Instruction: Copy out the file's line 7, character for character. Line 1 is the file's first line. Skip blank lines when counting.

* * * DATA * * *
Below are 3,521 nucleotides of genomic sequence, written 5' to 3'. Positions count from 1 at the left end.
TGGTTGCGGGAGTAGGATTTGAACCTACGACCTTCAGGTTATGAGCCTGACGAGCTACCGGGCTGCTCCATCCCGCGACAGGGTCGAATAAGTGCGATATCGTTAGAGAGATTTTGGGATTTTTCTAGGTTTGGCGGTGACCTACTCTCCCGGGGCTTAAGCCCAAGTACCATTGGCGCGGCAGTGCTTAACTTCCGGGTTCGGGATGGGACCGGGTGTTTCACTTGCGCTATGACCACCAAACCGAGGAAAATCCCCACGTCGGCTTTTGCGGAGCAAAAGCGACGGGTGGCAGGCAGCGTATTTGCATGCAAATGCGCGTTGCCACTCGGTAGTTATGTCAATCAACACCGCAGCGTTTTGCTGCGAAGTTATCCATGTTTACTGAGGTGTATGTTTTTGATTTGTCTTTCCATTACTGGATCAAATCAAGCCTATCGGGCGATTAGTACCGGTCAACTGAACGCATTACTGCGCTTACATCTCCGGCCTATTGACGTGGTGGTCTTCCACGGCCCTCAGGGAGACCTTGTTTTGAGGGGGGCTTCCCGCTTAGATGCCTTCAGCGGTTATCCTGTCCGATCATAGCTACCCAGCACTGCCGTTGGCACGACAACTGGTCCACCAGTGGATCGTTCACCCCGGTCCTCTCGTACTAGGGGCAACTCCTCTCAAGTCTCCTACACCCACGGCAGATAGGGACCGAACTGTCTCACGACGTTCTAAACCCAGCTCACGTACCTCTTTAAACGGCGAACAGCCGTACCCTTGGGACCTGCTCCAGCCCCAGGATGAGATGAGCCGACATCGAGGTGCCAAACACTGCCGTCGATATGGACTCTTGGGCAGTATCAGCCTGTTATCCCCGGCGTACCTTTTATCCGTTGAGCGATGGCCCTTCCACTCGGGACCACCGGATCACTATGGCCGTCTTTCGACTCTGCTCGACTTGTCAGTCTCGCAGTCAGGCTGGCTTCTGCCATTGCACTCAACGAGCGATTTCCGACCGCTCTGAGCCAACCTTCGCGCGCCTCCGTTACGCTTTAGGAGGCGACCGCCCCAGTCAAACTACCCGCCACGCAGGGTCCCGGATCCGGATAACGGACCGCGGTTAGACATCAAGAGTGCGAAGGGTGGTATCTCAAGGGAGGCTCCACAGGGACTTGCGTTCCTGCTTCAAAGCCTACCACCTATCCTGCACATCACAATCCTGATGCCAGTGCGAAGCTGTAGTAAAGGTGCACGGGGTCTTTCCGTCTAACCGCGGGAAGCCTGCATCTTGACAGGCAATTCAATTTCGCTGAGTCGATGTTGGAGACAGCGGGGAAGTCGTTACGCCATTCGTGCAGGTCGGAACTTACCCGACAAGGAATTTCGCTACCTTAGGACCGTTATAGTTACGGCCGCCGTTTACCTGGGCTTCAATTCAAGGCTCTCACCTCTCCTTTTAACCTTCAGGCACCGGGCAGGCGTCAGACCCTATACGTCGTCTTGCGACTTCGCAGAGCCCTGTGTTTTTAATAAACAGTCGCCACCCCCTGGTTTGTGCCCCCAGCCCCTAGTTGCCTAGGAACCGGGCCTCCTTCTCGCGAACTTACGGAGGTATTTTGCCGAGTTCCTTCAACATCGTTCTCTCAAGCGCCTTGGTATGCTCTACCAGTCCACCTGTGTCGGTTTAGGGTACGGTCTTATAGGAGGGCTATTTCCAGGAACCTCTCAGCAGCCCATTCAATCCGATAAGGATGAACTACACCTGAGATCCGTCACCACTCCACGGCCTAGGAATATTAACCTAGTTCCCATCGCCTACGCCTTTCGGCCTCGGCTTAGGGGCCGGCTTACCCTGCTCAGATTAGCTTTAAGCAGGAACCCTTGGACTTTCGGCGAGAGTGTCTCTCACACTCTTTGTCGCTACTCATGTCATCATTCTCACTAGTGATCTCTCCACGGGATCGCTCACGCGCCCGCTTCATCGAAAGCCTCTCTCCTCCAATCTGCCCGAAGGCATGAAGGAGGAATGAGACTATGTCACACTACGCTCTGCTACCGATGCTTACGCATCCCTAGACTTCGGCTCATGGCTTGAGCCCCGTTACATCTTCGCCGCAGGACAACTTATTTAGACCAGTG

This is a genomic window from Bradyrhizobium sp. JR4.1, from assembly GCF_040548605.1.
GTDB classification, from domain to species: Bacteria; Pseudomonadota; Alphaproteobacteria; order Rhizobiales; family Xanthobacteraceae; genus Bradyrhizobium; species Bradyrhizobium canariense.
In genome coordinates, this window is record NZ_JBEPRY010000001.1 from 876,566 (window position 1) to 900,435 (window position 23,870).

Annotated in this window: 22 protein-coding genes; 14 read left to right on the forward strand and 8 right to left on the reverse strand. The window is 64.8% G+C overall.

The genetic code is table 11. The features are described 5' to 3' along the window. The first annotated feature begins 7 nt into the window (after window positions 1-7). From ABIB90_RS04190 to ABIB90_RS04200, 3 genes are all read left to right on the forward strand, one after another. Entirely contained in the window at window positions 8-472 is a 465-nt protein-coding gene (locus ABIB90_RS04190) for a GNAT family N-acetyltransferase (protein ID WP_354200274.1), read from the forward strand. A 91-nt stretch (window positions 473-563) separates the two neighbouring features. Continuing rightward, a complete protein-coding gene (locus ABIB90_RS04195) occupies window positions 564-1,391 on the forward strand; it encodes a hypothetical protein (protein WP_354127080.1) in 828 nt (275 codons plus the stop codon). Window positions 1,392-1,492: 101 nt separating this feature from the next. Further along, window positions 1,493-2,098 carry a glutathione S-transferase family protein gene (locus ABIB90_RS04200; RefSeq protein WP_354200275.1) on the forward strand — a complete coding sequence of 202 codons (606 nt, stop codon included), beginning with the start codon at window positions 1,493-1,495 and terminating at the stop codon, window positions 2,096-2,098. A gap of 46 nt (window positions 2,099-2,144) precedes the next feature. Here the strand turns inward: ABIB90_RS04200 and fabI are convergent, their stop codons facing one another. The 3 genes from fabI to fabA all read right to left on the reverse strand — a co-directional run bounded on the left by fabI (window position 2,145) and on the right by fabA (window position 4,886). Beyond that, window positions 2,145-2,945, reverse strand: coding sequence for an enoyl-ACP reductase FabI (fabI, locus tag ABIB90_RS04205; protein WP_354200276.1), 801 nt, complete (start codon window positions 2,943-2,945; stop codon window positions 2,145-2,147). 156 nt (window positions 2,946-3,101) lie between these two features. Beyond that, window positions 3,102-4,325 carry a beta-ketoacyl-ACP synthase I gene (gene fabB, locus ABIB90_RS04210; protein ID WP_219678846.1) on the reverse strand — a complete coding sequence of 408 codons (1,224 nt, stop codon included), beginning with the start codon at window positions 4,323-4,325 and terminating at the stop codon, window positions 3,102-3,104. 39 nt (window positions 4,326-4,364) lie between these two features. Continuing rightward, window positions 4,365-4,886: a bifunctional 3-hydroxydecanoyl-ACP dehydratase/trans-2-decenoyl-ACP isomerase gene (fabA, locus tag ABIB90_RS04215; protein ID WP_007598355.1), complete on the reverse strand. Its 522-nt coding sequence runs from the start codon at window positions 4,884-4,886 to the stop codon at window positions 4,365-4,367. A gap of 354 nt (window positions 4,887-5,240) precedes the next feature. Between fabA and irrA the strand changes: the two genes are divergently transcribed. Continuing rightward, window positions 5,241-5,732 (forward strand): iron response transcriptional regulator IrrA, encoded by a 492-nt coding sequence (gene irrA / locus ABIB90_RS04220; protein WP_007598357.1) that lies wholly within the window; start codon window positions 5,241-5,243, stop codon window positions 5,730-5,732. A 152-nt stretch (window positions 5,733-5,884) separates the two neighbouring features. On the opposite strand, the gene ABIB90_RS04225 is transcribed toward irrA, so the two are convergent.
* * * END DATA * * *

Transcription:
The genetic code is table 11. The features are described 5' to 3' along the window. The first annotated feature begins 7 nt into the window (after window positions 1-7). From ABIB90_RS04190 to ABIB90_RS04200, 3 genes are all read left to right on the forward strand, one after another. Entirely contained in the window at window positions 8-472 is a 465-nt protein-coding gene (locus ABIB90_RS04190) for a GNAT family N-acetyltransferase (protein ID WP_354200274.1), read from the forward strand. A 91-nt stretch (window positions 473-563) separates the two neighbouring features. Continuing rightward, a complete protein-coding gene (locus ABIB90_RS04195) occupies window positions 564-1,391 on the forward strand; it encodes a hypothetical protein (protein WP_354127080.1) in 828 nt (275 codons plus the stop codon). Window positions 1,392-1,492: 101 nt separating this feature from the next. Further along, window positions 1,493-2,098 carry a glutathione S-transferase family protein gene (locus ABIB90_RS04200; RefSeq protein WP_354200275.1) on the forward strand — a complete coding sequence of 202 codons (606 nt, stop codon included), beginning with the start codon at window positions 1,493-1,495 and terminating at the stop codon, window positions 2,096-2,098. A gap of 46 nt (window positions 2,099-2,144) precedes the next feature. Here the strand turns inward: ABIB90_RS04200 and fabI are convergent, their stop codons facing one another. The 3 genes from fabI to fabA all read right to left on the reverse strand — a co-directional run bounded on the left by fabI (window position 2,145) and on the right by fabA (window position 4,886). Beyond that, window positions 2,145-2,945, reverse strand: coding sequence for an enoyl-ACP reductase FabI (fabI, locus tag ABIB90_RS04205; protein WP_354200276.1), 801 nt, complete (start codon window positions 2,943-2,945; stop codon window positions 2,145-2,147). 156 nt (window positions 2,946-3,101) lie between these two features. Beyond that, window positions 3,102-4,325 carry a beta-ketoacyl-ACP synthase I gene (gene fabB, locus ABIB90_RS04210; protein ID WP_219678846.1) on the reverse strand — a complete coding sequence of 408 codons (1,224 nt, stop codon included), beginning with the start codon at window positions 4,323-4,325 and terminating at the stop codon, window positions 3,102-3,104. 39 nt (window positions 4,326-4,364) lie between these two features. Continuing rightward, window positions 4,365-4,886: a bifunctional 3-hydroxydecanoyl-ACP dehydratase/trans-2-decenoyl-ACP isomerase gene (fabA, locus tag ABIB90_RS04215; protein ID WP_007598355.1), complete on the reverse strand. Its 522-nt coding sequence runs from the start codon at window positions 4,884-4,886 to the stop codon at window positions 4,365-4,367. A gap of 354 nt (window positions 4,887-5,240) precedes the next feature. Between fabA and irrA the strand changes: the two genes are divergently transcribed. Continuing rightward, window positions 5,241-5,732 (forward strand): iron response transcriptional regulator IrrA, encoded by a 492-nt coding sequence (gene irrA / locus ABIB90_RS04220; protein WP_007598357.1) that lies wholly within the window; start codon window positions 5,241-5,243, stop codon window positions 5,730-5,732. A 152-nt stretch (window positions 5,733-5,884) separates the two neighbouring features. On the opposite strand, the gene ABIB90_RS04225 is transcribed toward irrA, so the two are convergent.